Our brains house extremely complex neuronal circuits, whose detailed structures are still largely unknown. This is especially true for the so-called cerebral cortex of mammals, where among other things vision, thoughts or spatial orientation are being computed. Here the rules by which nerve cells are connected to each other are only partly understood. A team of scientists around Moritz Helmstaedter at the Frankfiurt Max Planck Institute for Brain Research and Helene Schmidt (Humboldt University in Berlin) have now discovered a surprisingly precise nerve cell connectivity pattern in the part of the cerebral cortex that is responsible for orienting the individual animal or human in space.

The researchers report online in Nature (Schmidt et al., 2017. Axonal synapse sorting in medial entorhinal cortex, DOI: 10.1038/nature24005) that synapses in...

Im Focus: Tiny lasers from a gallery of whispers

New technique promises tunable laser devices

Whispering gallery mode (WGM) resonators are used to make tiny micro-lasers, sensors, switches, routers and other devices. These tiny structures rely on a...

Im Focus: Ultrafast snapshots of relaxing electrons in solids

Using ultrafast flashes of laser and x-ray radiation, scientists at the Max Planck Institute of Quantum Optics (Garching, Germany) took snapshots of the briefest electron motion inside a solid material to date. The electron motion lasted only 750 billionths of the billionth of a second before it fainted, setting a new record of human capability to capture ultrafast processes inside solids!

When x-rays shine onto solid materials or large molecules, an electron is pushed away from its original place near the nucleus of the atom, leaving a hole...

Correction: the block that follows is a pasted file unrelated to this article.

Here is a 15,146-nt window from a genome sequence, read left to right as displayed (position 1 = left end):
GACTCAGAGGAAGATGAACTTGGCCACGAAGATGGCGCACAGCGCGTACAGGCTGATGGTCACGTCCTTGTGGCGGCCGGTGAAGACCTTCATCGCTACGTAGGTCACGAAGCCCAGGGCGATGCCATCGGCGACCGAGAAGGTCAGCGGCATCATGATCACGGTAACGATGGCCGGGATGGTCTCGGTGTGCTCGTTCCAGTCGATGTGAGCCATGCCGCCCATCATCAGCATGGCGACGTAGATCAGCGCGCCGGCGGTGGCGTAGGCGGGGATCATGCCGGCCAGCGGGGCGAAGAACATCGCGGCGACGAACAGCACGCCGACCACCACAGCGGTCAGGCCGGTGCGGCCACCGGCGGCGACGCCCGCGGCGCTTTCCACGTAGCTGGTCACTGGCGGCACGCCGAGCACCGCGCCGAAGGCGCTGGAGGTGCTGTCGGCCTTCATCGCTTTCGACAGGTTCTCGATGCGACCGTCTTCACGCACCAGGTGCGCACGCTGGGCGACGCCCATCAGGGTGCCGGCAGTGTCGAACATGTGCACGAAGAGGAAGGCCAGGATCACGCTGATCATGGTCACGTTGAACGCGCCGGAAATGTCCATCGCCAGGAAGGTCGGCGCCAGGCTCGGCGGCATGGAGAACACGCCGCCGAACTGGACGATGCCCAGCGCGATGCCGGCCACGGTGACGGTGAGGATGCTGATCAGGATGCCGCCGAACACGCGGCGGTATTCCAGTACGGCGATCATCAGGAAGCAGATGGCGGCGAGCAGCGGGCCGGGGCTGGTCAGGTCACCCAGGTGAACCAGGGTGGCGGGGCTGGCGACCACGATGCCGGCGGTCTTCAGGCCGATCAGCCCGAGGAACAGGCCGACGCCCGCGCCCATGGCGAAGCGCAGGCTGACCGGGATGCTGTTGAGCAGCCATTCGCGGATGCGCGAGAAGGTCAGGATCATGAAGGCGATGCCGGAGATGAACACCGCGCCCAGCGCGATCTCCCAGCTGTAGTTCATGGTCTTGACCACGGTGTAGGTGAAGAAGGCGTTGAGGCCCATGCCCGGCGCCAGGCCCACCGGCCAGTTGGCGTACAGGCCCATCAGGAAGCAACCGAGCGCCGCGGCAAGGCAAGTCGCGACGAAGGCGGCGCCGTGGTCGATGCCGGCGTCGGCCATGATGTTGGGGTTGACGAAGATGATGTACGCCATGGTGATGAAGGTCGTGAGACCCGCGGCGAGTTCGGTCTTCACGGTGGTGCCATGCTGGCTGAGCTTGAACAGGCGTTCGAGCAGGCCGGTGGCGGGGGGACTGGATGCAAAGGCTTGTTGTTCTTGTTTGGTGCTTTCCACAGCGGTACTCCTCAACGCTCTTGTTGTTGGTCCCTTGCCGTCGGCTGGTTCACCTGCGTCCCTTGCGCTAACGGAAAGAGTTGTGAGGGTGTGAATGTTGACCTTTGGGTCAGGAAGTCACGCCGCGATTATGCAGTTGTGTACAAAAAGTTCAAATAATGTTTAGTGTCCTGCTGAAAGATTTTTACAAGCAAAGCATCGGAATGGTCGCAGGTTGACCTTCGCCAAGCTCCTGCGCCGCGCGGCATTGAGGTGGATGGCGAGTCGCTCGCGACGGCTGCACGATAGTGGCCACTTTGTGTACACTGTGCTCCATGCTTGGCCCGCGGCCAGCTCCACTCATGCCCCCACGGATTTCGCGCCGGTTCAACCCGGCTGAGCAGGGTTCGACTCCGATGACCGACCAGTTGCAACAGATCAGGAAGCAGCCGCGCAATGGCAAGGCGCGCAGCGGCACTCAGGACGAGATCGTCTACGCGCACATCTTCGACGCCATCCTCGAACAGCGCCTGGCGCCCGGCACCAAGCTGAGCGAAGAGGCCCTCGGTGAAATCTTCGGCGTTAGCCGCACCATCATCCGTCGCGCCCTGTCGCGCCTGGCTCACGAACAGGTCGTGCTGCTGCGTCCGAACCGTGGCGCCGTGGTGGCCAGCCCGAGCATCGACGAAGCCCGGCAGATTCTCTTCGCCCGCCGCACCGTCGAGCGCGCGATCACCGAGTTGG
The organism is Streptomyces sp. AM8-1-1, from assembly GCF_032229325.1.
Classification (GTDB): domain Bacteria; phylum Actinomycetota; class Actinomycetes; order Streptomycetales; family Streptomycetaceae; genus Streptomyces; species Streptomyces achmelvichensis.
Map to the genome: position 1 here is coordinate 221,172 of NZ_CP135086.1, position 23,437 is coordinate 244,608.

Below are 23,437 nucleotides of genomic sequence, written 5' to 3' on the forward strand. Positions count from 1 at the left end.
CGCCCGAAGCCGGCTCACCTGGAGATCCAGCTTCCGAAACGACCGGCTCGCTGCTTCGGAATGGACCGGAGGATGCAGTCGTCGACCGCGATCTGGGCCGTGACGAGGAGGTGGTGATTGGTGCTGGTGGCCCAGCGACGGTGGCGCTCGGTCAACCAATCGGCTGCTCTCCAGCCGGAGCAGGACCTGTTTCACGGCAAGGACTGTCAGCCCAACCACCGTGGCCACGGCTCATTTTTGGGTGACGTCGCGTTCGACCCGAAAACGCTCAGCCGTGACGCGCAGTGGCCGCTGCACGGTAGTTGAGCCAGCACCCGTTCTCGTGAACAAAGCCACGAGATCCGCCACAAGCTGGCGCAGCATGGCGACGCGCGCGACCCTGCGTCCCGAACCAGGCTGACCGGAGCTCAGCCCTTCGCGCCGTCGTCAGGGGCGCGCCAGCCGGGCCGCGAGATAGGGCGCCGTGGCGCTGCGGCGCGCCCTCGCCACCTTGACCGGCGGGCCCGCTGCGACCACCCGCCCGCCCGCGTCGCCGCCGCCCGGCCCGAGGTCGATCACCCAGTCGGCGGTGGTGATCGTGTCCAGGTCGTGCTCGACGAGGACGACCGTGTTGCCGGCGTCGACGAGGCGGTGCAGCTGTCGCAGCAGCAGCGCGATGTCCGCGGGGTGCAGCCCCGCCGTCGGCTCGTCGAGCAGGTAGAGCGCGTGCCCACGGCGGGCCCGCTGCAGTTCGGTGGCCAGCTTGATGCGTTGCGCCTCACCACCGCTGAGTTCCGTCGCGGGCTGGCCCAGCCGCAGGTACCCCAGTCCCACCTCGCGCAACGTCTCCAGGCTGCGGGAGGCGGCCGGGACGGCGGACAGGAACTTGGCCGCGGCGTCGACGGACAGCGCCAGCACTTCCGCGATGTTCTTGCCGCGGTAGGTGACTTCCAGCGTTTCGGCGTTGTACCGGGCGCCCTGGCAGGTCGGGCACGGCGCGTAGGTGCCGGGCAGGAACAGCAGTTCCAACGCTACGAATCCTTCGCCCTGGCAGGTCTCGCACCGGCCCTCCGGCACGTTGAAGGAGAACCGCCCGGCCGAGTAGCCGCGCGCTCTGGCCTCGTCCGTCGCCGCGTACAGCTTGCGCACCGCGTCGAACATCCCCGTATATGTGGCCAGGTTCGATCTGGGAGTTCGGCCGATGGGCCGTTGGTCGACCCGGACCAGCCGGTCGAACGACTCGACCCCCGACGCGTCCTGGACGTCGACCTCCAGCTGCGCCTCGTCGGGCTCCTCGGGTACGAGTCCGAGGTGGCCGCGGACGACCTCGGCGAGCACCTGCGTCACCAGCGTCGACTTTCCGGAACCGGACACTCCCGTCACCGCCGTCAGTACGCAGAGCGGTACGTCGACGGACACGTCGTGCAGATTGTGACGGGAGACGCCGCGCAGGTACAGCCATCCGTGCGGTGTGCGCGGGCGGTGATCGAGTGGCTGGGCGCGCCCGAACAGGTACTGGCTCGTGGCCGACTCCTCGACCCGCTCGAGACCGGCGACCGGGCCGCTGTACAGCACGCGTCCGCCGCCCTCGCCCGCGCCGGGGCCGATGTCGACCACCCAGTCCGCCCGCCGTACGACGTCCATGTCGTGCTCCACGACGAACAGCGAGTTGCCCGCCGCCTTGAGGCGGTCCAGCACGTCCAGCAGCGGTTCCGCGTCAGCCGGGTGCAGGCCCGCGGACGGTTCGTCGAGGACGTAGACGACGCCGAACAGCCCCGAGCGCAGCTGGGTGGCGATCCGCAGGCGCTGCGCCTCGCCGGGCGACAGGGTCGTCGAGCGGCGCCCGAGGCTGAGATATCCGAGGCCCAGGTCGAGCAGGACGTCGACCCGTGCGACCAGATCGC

Im Focus: Quantum Sensors Decipher Magnetic Ordering in a New Semiconducting Material

For the first time, physicists have successfully imaged spiral magnetic ordering in a multiferroic material. These materials are considered highly promising candidates for future data storage media. The researchers were able to prove their findings using unique quantum sensors that were developed at Basel University and that can analyze electromagnetic fields on the nanometer scale. The results – obtained by scientists from the University of Basel’s Department of Physics, the Swiss Nanoscience Institute, the University of Montpellier and several laboratories from University Paris-Saclay – were recently published in the journal Nature.

Multiferroics are materials that simultaneously react to electric and magnetic fields. These two properties are rarely found together, and their combined...

All Focus news of the innovation-report >>>

Anzeige

Anzeige

Event News

“Lasers in Composites Symposium” in Aachen – from Science to Application

19.09.2017 | Event News

I-ESA 2018 – Call for Papers

12.09.2017 | Event News

EMBO at Basel Life, a new conference on current and emerging life science research

06.09.2017 | Event News

 
Latest News

Rainbow colors reveal cell history: Uncovering β-cell heterogeneity

22.09.2017 | Life Sciences

Penn first in world to treat patient with new radiation technology

22.09.2017 | Medical Engineering

Calculating quietness

22.09.2017 | Physics and Astronomy

VideoLinks
B2B-VideoLinks
More VideoLinks >>>